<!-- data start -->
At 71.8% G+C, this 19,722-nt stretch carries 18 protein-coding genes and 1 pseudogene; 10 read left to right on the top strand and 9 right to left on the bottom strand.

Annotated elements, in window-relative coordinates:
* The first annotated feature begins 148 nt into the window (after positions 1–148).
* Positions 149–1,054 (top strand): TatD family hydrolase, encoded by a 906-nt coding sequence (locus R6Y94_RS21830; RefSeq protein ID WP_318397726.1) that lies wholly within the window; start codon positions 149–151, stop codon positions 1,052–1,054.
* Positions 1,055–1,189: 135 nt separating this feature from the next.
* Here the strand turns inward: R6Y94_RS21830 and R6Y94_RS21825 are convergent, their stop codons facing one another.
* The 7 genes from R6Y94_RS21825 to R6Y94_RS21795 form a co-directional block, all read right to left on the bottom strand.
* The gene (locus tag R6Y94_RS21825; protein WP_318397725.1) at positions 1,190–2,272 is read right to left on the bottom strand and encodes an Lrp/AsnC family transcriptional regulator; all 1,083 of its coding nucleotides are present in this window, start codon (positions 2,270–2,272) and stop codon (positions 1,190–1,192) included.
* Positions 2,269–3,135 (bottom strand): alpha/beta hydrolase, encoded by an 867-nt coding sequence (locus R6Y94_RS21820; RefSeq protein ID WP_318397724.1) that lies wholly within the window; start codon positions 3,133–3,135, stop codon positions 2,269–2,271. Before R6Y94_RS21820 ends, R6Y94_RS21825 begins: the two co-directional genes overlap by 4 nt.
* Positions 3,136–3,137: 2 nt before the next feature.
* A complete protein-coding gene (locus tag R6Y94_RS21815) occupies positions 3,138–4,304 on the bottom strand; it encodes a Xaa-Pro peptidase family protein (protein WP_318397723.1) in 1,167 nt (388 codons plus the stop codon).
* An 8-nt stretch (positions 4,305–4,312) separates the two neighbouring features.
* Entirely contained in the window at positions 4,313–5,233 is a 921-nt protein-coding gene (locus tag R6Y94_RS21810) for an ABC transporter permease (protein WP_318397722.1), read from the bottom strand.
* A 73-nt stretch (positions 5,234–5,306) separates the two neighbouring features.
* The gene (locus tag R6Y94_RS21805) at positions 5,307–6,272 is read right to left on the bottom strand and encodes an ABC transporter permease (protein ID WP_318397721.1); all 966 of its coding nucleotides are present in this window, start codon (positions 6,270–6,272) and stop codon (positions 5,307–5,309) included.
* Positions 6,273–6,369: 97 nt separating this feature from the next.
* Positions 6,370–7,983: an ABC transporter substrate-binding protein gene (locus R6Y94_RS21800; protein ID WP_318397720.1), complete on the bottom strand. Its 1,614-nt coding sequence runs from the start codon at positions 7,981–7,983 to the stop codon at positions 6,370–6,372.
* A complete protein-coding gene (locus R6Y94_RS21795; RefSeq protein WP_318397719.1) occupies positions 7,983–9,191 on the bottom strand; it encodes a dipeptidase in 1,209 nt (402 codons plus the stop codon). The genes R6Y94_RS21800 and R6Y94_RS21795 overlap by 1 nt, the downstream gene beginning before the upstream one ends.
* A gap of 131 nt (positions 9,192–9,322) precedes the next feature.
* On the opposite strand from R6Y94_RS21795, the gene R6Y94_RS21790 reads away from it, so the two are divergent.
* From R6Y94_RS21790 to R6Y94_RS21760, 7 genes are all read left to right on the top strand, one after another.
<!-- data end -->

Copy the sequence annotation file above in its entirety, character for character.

At 71.8% G+C, this 19,722-nt stretch carries 18 protein-coding genes and 1 pseudogene; 10 read left to right on the top strand and 9 right to left on the bottom strand.

Annotated elements, in window-relative coordinates:
* The first annotated feature begins 148 nt into the window (after positions 1–148).
* Positions 149–1,054 (top strand): TatD family hydrolase, encoded by a 906-nt coding sequence (locus R6Y94_RS21830; RefSeq protein ID WP_318397726.1) that lies wholly within the window; start codon positions 149–151, stop codon positions 1,052–1,054.
* Positions 1,055–1,189: 135 nt separating this feature from the next.
* Here the strand turns inward: R6Y94_RS21830 and R6Y94_RS21825 are convergent, their stop codons facing one another.
* The 7 genes from R6Y94_RS21825 to R6Y94_RS21795 form a co-directional block, all read right to left on the bottom strand.
* The gene (locus tag R6Y94_RS21825; protein WP_318397725.1) at positions 1,190–2,272 is read right to left on the bottom strand and encodes an Lrp/AsnC family transcriptional regulator; all 1,083 of its coding nucleotides are present in this window, start codon (positions 2,270–2,272) and stop codon (positions 1,190–1,192) included.
* Positions 2,269–3,135 (bottom strand): alpha/beta hydrolase, encoded by an 867-nt coding sequence (locus R6Y94_RS21820; RefSeq protein ID WP_318397724.1) that lies wholly within the window; start codon positions 3,133–3,135, stop codon positions 2,269–2,271. Before R6Y94_RS21820 ends, R6Y94_RS21825 begins: the two co-directional genes overlap by 4 nt.
* Positions 3,136–3,137: 2 nt before the next feature.
* A complete protein-coding gene (locus tag R6Y94_RS21815) occupies positions 3,138–4,304 on the bottom strand; it encodes a Xaa-Pro peptidase family protein (protein WP_318397723.1) in 1,167 nt (388 codons plus the stop codon).
* An 8-nt stretch (positions 4,305–4,312) separates the two neighbouring features.
* Entirely contained in the window at positions 4,313–5,233 is a 921-nt protein-coding gene (locus tag R6Y94_RS21810) for an ABC transporter permease (protein WP_318397722.1), read from the bottom strand.
* A 73-nt stretch (positions 5,234–5,306) separates the two neighbouring features.
* The gene (locus tag R6Y94_RS21805) at positions 5,307–6,272 is read right to left on the bottom strand and encodes an ABC transporter permease (protein ID WP_318397721.1); all 966 of its coding nucleotides are present in this window, start codon (positions 6,270–6,272) and stop codon (positions 5,307–5,309) included.
* Positions 6,273–6,369: 97 nt separating this feature from the next.
* Positions 6,370–7,983: an ABC transporter substrate-binding protein gene (locus R6Y94_RS21800; protein ID WP_318397720.1), complete on the bottom strand. Its 1,614-nt coding sequence runs from the start codon at positions 7,981–7,983 to the stop codon at positions 6,370–6,372.
* A complete protein-coding gene (locus R6Y94_RS21795; RefSeq protein WP_318397719.1) occupies positions 7,983–9,191 on the bottom strand; it encodes a dipeptidase in 1,209 nt (402 codons plus the stop codon). The genes R6Y94_RS21800 and R6Y94_RS21795 overlap by 1 nt, the downstream gene beginning before the upstream one ends.
* A gap of 131 nt (positions 9,192–9,322) precedes the next feature.
* On the opposite strand from R6Y94_RS21795, the gene R6Y94_RS21790 reads away from it, so the two are divergent.
* From R6Y94_RS21790 to R6Y94_RS21760, 7 genes are all read left to right on the top strand, one after another.